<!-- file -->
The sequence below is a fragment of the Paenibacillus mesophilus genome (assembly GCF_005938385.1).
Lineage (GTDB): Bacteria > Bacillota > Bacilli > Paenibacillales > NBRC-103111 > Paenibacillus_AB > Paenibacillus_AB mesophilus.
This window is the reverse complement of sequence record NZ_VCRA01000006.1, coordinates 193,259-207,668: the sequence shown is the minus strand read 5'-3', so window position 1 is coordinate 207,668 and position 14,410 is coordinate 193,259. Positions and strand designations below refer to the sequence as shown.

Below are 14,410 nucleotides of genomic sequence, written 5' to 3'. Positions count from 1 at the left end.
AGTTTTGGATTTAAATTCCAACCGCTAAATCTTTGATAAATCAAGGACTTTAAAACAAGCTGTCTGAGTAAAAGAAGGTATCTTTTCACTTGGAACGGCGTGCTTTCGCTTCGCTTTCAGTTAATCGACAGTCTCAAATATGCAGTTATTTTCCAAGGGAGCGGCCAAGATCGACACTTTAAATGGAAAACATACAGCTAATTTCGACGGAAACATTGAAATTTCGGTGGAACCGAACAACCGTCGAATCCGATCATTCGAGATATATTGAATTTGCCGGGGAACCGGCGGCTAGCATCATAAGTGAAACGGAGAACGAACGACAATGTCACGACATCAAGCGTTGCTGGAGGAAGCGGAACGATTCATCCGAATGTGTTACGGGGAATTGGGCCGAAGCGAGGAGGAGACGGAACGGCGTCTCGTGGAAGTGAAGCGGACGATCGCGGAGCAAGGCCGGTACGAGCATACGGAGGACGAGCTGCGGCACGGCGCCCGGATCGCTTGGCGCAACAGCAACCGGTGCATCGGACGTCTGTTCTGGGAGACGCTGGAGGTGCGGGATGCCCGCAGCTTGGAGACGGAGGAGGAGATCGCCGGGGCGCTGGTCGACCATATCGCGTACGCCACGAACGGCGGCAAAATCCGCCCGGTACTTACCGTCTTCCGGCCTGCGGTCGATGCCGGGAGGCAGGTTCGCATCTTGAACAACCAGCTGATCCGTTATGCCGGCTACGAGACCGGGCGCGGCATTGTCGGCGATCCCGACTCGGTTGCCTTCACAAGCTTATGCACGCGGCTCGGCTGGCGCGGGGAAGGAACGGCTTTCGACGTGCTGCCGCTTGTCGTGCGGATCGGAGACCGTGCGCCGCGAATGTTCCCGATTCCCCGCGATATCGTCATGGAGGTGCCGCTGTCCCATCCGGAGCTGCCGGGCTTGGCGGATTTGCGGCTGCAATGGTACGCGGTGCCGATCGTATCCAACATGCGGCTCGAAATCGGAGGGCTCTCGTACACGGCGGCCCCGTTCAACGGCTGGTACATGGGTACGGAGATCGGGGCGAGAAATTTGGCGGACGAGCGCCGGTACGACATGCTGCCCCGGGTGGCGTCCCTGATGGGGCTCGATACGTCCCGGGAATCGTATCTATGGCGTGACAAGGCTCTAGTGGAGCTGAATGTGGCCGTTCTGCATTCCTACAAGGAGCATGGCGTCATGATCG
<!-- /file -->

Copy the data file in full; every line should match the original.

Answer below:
The sequence below is a fragment of the Paenibacillus mesophilus genome (assembly GCF_005938385.1).
Lineage (GTDB): Bacteria > Bacillota > Bacilli > Paenibacillales > NBRC-103111 > Paenibacillus_AB > Paenibacillus_AB mesophilus.
This window is the reverse complement of sequence record NZ_VCRA01000006.1, coordinates 193,259-207,668: the sequence shown is the minus strand read 5'-3', so window position 1 is coordinate 207,668 and position 14,410 is coordinate 193,259. Positions and strand designations below refer to the sequence as shown.

Below are 14,410 nucleotides of genomic sequence, written 5' to 3'. Positions count from 1 at the left end.
AGTTTTGGATTTAAATTCCAACCGCTAAATCTTTGATAAATCAAGGACTTTAAAACAAGCTGTCTGAGTAAAAGAAGGTATCTTTTCACTTGGAACGGCGTGCTTTCGCTTCGCTTTCAGTTAATCGACAGTCTCAAATATGCAGTTATTTTCCAAGGGAGCGGCCAAGATCGACACTTTAAATGGAAAACATACAGCTAATTTCGACGGAAACATTGAAATTTCGGTGGAACCGAACAACCGTCGAATCCGATCATTCGAGATATATTGAATTTGCCGGGGAACCGGCGGCTAGCATCATAAGTGAAACGGAGAACGAACGACAATGTCACGACATCAAGCGTTGCTGGAGGAAGCGGAACGATTCATCCGAATGTGTTACGGGGAATTGGGCCGAAGCGAGGAGGAGACGGAACGGCGTCTCGTGGAAGTGAAGCGGACGATCGCGGAGCAAGGCCGGTACGAGCATACGGAGGACGAGCTGCGGCACGGCGCCCGGATCGCTTGGCGCAACAGCAACCGGTGCATCGGACGTCTGTTCTGGGAGACGCTGGAGGTGCGGGATGCCCGCAGCTTGGAGACGGAGGAGGAGATCGCCGGGGCGCTGGTCGACCATATCGCGTACGCCACGAACGGCGGCAAAATCCGCCCGGTACTTACCGTCTTCCGGCCTGCGGTCGATGCCGGGAGGCAGGTTCGCATCTTGAACAACCAGCTGATCCGTTATGCCGGCTACGAGACCGGGCGCGGCATTGTCGGCGATCCCGACTCGGTTGCCTTCACAAGCTTATGCACGCGGCTCGGCTGGCGCGGGGAAGGAACGGCTTTCGACGTGCTGCCGCTTGTCGTGCGGATCGGAGACCGTGCGCCGCGAATGTTCCCGATTCCCCGCGATATCGTCATGGAGGTGCCGCTGTCCCATCCGGAGCTGCCGGGCTTGGCGGATTTGCGGCTGCAATGGTACGCGGTGCCGATCGTATCCAACATGCGGCTCGAAATCGGAGGGCTCTCGTACACGGCGGCCCCGTTCAACGGCTGGTACATGGGTACGGAGATCGGGGCGAGAAATTTGGCGGACGAGCGCCGGTACGACATGCTGCCCCGGGTGGCGTCCCTGATGGGGCTCGATACGTCCCGGGAATCGTATCTATGGCGTGACAAGGCTCTAGTGGAGCTGAATGTGGCCGTTCTGCATTCCTACAAGGAGCATGGCGTCATGATCG